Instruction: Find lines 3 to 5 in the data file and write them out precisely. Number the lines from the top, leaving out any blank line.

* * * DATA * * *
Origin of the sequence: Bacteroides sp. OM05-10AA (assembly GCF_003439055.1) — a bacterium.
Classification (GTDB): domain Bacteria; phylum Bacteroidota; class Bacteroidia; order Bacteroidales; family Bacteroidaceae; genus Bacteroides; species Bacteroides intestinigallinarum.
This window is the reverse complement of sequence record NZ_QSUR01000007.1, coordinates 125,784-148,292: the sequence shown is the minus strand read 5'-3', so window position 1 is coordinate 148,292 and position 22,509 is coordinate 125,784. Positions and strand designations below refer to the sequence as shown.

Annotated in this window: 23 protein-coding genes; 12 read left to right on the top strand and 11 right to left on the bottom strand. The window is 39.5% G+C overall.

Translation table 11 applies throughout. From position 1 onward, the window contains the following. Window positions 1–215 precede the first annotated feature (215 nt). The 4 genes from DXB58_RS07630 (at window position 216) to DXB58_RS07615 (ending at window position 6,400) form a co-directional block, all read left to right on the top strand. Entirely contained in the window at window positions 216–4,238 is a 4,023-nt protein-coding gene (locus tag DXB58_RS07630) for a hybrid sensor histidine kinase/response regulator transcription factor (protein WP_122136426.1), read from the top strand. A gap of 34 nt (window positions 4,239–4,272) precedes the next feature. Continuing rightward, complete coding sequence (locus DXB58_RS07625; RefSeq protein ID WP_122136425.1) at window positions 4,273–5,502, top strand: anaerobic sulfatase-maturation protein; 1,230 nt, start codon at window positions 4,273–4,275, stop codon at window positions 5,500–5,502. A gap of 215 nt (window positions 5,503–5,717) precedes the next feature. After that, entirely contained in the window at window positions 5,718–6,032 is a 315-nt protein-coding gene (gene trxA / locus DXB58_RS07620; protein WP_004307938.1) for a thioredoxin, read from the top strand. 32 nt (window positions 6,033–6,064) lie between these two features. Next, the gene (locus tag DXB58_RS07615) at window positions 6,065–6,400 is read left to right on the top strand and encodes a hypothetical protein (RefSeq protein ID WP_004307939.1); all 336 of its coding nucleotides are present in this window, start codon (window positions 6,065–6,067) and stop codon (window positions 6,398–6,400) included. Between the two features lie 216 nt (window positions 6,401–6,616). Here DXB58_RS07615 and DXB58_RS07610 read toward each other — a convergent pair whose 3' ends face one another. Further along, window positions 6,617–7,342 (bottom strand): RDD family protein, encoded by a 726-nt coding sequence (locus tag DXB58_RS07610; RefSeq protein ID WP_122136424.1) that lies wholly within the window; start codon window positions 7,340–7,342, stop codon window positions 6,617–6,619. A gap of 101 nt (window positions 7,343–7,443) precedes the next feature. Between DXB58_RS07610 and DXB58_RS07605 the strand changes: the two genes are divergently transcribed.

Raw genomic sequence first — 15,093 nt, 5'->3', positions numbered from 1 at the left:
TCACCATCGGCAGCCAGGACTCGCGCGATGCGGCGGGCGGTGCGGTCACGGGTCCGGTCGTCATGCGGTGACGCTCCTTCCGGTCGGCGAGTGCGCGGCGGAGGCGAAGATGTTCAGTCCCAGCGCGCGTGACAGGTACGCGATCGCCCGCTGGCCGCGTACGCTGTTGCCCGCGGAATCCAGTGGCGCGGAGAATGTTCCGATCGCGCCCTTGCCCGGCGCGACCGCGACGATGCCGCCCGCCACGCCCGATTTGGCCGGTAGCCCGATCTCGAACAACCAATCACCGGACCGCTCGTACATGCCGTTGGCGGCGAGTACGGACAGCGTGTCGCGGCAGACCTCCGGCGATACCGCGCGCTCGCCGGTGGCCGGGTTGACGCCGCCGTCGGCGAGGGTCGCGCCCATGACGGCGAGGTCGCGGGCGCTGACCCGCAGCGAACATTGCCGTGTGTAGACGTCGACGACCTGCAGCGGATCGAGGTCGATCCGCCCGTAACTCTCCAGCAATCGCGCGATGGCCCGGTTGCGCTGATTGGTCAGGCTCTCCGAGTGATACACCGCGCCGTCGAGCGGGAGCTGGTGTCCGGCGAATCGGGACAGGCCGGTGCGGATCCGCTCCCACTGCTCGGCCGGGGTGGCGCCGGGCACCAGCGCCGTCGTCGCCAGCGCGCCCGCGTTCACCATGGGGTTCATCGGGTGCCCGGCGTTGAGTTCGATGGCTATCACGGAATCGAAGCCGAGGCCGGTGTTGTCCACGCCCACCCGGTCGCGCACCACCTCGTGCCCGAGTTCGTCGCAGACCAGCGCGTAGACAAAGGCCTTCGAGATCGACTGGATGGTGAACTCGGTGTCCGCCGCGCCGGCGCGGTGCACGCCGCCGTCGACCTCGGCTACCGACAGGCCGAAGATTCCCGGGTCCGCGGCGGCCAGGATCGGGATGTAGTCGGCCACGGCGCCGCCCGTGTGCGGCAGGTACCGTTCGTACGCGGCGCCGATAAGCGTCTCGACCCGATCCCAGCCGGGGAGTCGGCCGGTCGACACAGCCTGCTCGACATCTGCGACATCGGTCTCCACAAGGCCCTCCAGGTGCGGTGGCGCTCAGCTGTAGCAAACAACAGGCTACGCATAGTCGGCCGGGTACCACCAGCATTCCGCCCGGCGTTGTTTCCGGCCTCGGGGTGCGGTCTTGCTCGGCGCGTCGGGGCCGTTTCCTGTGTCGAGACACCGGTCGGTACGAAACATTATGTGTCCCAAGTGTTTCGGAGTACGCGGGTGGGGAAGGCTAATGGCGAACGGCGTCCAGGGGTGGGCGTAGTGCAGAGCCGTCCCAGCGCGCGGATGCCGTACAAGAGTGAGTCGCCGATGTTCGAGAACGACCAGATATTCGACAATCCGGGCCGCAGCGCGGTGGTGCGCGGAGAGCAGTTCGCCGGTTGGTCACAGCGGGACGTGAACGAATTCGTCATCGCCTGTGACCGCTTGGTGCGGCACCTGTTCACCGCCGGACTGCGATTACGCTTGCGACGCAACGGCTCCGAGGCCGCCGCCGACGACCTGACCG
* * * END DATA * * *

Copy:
This window is the reverse complement of sequence record NZ_QSUR01000007.1, coordinates 125,784-148,292: the sequence shown is the minus strand read 5'-3', so window position 1 is coordinate 148,292 and position 22,509 is coordinate 125,784. Positions and strand designations below refer to the sequence as shown.

Annotated in this window: 23 protein-coding genes; 12 read left to right on the top strand and 11 right to left on the bottom strand. The window is 39.5% G+C overall.

Translation table 11 applies throughout. From position 1 onward, the window contains the following. Window positions 1–215 precede the first annotated feature (215 nt). The 4 genes from DXB58_RS07630 (at window position 216) to DXB58_RS07615 (ending at window position 6,400) form a co-directional block, all read left to right on the top strand. Entirely contained in the window at window positions 216–4,238 is a 4,023-nt protein-coding gene (locus tag DXB58_RS07630) for a hybrid sensor histidine kinase/response regulator transcription factor (protein WP_122136426.1), read from the top strand. A gap of 34 nt (window positions 4,239–4,272) precedes the next feature. Continuing rightward, complete coding sequence (locus DXB58_RS07625; RefSeq protein ID WP_122136425.1) at window positions 4,273–5,502, top strand: anaerobic sulfatase-maturation protein; 1,230 nt, start codon at window positions 4,273–4,275, stop codon at window positions 5,500–5,502. A gap of 215 nt (window positions 5,503–5,717) precedes the next feature. After that, entirely contained in the window at window positions 5,718–6,032 is a 315-nt protein-coding gene (gene trxA / locus DXB58_RS07620; protein WP_004307938.1) for a thioredoxin, read from the top strand. 32 nt (window positions 6,033–6,064) lie between these two features. Next, the gene (locus tag DXB58_RS07615) at window positions 6,065–6,400 is read left to right on the top strand and encodes a hypothetical protein (RefSeq protein ID WP_004307939.1); all 336 of its coding nucleotides are present in this window, start codon (window positions 6,065–6,067) and stop codon (window positions 6,398–6,400) included. Between the two features lie 216 nt (window positions 6,401–6,616). Here DXB58_RS07615 and DXB58_RS07610 read toward each other — a convergent pair whose 3' ends face one another. Further along, window positions 6,617–7,342 (bottom strand): RDD family protein, encoded by a 726-nt coding sequence (locus tag DXB58_RS07610; RefSeq protein ID WP_122136424.1) that lies wholly within the window; start codon window positions 7,340–7,342, stop codon window positions 6,617–6,619. A gap of 101 nt (window positions 7,343–7,443) precedes the next feature. Between DXB58_RS07610 and DXB58_RS07605 the strand changes: the two genes are divergently transcribed.